What`s new in colorectal cancer research?
Research is always going on in the area of colorectal cancer. Scientists are looking for ways to prevent this cancer as well as ways to improve treatments.
Scientists are learning more about some of the changes in DNA that cause cells of the colon and rectum to become cancer. This knowledge is already being used in genetic tests to inform people most at risk. At some point, this knowledge could also lead to new drugs treatments to fix these gene problems.
Doctors have also found that some gene changes affect whether or not certain treatments will work. Doctors can now test for these gene changes, which may help spare some people from getting treatments that are not likely to help.
Chemoprevention is the use of natural or man-made chemicals to lower a person's risk of getting cancer. Researchers are testing whether certain substances such as fiber, minerals, vitamins, or drugs can lower colorectal cancer risk. Some studies have found that people who take multivitamins with folic acid (folate), vitamin D supplements, or calcium may have a lower colorectal cancer risk. Research into this question is now being done. Most experts say that people should not take large doses of vitamins or minerals unless they are part of a study or are under the care of a doctor.
Taking aspirin or some drugs much like it (called "non-steroidal anti-inflammatory drugs" or NSAIDs) is linked to a lower risk of colorectal cancer. But these drugs can cause stomach ulcers and other side effects. For this reason, taking NSAIDs just for this purpose is not recommended for people at average colorectal cancer risk. If you are at higher risk for colorectal cancer, you should talk to your doctor about whether to take these drugs as prevention measure.
Most studies have found that a diet high in fruits and vegetables seems to lower colorectal cancer risk, as well as the risk of some other diseases. This hasn't been completely proven by all studies. But it is important that you eat enough servings -- at least 5 a day-- for many health reasons.
Studies are going on to look at how well current colorectal cancer screening methods work and to explore new ways to tell the public about the importance of using these methods. Only about half of Americans over 50 have had any colorectal cancer testing at all. If everyone were tested, thousands of lives could be saved each year. Meanwhile, new tests are also being developed.
Surgeons are finding better ways to operate on colorectal cancers. They now know more about what makes colorectal surgery successful, such as making sure enough lymph nodes are removed during the operation.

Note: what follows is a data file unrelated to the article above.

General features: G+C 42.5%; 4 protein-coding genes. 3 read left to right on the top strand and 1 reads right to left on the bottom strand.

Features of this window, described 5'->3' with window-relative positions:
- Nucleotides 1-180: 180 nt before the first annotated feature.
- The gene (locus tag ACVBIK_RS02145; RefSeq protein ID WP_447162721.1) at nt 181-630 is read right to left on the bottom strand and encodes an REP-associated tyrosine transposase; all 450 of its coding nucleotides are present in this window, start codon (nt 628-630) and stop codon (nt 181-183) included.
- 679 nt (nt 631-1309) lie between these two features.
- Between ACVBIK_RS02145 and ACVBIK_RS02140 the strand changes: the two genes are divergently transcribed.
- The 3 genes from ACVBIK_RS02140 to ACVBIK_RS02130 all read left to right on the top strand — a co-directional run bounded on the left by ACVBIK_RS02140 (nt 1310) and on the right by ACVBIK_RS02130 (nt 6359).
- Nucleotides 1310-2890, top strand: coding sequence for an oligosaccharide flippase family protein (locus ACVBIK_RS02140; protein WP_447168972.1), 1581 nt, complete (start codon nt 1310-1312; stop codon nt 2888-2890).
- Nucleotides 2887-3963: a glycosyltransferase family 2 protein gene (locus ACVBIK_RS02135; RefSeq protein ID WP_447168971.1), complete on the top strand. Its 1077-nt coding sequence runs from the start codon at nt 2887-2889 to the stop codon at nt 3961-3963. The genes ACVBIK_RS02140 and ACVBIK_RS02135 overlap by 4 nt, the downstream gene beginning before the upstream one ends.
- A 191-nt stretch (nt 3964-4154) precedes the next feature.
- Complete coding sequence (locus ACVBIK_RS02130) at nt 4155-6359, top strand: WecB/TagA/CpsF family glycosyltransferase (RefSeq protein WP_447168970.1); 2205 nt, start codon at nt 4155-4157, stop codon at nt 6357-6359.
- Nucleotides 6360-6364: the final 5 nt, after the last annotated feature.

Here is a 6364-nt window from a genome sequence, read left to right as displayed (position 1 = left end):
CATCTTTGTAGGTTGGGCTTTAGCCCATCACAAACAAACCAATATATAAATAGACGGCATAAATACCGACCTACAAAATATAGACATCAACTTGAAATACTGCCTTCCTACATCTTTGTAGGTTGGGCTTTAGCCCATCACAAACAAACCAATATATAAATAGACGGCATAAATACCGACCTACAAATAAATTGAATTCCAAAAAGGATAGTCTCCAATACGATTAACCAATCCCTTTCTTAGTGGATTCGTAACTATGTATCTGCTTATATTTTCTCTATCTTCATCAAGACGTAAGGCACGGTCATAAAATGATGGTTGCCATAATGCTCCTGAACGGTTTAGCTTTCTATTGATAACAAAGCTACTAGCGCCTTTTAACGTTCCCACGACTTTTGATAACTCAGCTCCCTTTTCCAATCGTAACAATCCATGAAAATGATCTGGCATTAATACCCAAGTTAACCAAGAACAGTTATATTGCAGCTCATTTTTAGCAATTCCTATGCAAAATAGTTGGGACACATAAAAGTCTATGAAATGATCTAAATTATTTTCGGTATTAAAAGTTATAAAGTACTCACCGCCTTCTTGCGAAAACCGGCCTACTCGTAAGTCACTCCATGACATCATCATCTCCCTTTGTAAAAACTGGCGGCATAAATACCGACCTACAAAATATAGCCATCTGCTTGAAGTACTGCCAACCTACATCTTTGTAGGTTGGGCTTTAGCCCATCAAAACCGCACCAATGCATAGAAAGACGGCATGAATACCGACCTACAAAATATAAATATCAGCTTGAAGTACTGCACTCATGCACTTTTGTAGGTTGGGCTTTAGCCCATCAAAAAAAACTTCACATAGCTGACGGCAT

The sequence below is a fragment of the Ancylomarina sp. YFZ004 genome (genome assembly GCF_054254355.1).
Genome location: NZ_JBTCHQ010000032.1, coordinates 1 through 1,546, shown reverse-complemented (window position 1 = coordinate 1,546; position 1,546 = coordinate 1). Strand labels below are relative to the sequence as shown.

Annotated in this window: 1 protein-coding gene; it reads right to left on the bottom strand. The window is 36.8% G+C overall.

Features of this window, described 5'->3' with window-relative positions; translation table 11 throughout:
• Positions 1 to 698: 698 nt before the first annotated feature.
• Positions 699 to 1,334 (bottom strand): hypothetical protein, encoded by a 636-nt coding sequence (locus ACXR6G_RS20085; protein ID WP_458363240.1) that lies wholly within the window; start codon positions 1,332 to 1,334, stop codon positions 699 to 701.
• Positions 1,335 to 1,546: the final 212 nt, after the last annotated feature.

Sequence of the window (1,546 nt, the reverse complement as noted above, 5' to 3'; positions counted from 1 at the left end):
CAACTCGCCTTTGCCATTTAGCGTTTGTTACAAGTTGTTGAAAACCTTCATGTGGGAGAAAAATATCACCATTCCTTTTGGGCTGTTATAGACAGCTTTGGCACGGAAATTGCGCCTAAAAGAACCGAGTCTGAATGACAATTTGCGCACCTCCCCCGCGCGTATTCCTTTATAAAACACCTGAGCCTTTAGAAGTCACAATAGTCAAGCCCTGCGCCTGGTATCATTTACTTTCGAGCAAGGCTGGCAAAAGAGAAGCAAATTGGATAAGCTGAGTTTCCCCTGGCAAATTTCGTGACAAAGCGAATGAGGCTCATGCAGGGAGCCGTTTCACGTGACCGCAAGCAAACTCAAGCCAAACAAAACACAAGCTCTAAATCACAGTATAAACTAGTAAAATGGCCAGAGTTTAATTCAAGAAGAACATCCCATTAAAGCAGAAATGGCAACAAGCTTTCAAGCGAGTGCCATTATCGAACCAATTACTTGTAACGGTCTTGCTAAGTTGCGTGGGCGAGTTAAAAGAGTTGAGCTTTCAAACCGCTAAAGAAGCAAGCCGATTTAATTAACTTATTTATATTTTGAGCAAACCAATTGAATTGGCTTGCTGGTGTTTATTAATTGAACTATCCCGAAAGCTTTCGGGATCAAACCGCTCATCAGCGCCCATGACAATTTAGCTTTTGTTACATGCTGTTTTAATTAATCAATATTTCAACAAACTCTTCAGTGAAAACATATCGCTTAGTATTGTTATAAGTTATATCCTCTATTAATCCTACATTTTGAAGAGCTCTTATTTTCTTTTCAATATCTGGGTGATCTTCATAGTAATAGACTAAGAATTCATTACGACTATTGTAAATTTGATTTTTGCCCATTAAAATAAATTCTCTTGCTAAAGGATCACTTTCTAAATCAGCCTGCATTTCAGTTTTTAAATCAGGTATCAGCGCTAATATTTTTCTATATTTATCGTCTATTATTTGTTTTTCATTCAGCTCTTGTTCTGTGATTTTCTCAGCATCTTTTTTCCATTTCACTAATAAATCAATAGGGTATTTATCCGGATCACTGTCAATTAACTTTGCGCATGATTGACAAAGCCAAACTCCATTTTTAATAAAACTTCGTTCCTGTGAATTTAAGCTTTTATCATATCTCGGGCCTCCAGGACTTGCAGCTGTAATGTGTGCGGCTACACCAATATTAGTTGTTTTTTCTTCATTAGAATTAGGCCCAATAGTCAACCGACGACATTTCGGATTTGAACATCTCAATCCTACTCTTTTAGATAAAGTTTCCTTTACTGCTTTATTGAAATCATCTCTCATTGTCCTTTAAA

Laparoscopic surgery, which is done through several small cuts (incisions) instead of one large one, is becoming more widely used for some colon cancers. This allows patients to recover faster, with less pain after the operation. This surgery is also being studied for treating some rectal cancers. More research is needed.
Robotic surgery, in which the surgeon sits at a control panel and operates very precise robotic arms to do the surgery, is also being studied.
Many new chemotherapy (chemo) drugs or drugs that are now used against other cancers are being tested to treat colorectal cancer. Also under study are ways to combine and improve drugs already in use against colorectal cancer. Still other studies are testing the best ways to combine chemo with other treatments.
Some targeted therapies are already used to treat colorectal cancer. Doctors are looking at the best way to give these drugs. They are also looking at dozens of new ones to increase the treatment choices for people with colorectal cancer. And newer studies are looking at using them with chemo in earlier stage cancers to reduce the risk of recurrence.
Vaccines that could treat colorectal cancer or keep it from coming back after treatment are being studied. Unlike vaccines that prevent other diseases, these vaccines are meant to boost the patient's immune reaction to better fight colorectal cancer. At this time, such vaccines are only available in clinical trials.
Last Medical Review: 06/05/2012
Last Revised: 01/17/2013